Who’d have thought that a middle-of-the-road arts and crafts store run by religious nutballs would provide the most formidable challenge yet to Obamacare? Strange as it may seem, this is what’s happening as the U.S. Supreme Court holds hearings in the case Sebelius v. Hobby Lobby Inc..
So what’s sticking in Hobby Lobby’s craw about Obamacare (aka The Greatest Abomination in the history of history)? Superfically, it’s about religion and birth control, but on a deeper level, it’s about power relations in U.S. culture. Mother Jones provides a fantastic breakdown of this bizarre case and details its significance in terms of shaping the future of American health care and employee-employer relations. But this case is also important for bigger reasons. Hobby Lobby’s crusade against providing emergency contraception coverage to female employees demonstrates the waning, yet still formidable power of religiously motivated American Exceptionalism.
As Mother Jones’ Stephanie Mencimer writes, Hobby Lobby is a privately held, Oklahoma City-based corporation owned by a trust managed by CEO David Green and his family. The Greens are hardcore Jesus Freaks who run their company in accordance with so-called “biblical principles,” and they’re suing the Obama administration over provisions in the Affordable Care Act (ACA, or Satan’s Law, if you prefer) that requires employers to cover emergency contraception, known as Plan B, in employee health insurance plans. The Greens believe that emergency contraception is a so-called “abortifacient” — a made-up word that means Plan B causes an abortion — and that mandating emergency contraception coverage therefore violates their pro-life religious beliefs.
No matter that the “Plan B=abortion” notion is pure hogwash — and no matter that other conservative Christians accept that plan B doesn’t=abortion — what matters to the Greens is that they believe that emergency contraception causes abortion, and that this belief should exempt them from full ACA coverage on religious freedom grounds. This would be akin to securing endangered species protection for Bigfoot based on the mere belief that Bigfoot exists, but Hobby Lobby’s case has proved attractive to the right-wing troglodyte majority on the U.S. Supreme Court — I’m looking your way, Scalito.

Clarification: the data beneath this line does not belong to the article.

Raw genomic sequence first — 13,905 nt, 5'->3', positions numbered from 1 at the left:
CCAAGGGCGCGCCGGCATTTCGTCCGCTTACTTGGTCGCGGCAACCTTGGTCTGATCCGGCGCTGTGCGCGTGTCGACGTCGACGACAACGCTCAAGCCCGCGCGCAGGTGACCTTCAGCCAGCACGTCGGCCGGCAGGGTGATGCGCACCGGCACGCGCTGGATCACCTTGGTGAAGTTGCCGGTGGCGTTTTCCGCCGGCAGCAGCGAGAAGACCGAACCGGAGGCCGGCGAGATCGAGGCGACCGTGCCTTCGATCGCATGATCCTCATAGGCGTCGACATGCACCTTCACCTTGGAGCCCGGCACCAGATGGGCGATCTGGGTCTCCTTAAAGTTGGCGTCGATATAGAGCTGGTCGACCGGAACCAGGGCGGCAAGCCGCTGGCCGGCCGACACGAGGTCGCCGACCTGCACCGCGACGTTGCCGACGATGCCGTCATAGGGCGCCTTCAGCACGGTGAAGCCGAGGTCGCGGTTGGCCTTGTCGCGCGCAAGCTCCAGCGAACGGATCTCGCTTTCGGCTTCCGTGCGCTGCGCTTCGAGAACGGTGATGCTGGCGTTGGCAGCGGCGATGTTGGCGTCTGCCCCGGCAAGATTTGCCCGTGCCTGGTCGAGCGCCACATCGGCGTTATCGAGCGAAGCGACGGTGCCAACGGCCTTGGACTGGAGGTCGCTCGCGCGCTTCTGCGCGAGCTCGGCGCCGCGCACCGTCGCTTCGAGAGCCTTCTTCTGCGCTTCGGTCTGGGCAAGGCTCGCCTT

Much of the controversy over this case, as Mencimer notes, stems from Hobby Lobby’s assertion that “a for-profit corporation can have the constitutionally protected right to the free exercise of religion.” This previously asinine notion gained credence thanks to the Supreme Court’s ruling in the Citizens United case, a decision that effectively granted corporations “personhood” via full first amendment rights. That’s right: corporations are now people, my friend! And some of these people don’t like the women-folk using birth control because Jesus…or something.
But if you look at the broader assertions that the Greens are making, their Hobby Lobby case is about much more than a spiritual squabble over contraception. No, what we’ve got here is a contest over power — specifically, the power of religiously motivated American Exceptionalism to still hold sway over an increasingly science-dominated American culture.
Let me explain a bit further. As scholar Deborah Madsen writes, American Exceptionalism has been at the center of every major American historical event. It’s also been at the core of debates over what constitutes American cultural identity. Madsen defines American Exceptionalism as the idea that “America and Americans are special, exceptional, because they are charged with saving the world from itself” while simultaneously sustaining “a high level of spiritual, political and moral commitment to this exceptional destiny.” This idea dates back to the Puritans who described America as “a city upon a hill” that should serve as a redeeming beacon to a spiritually fallen world.*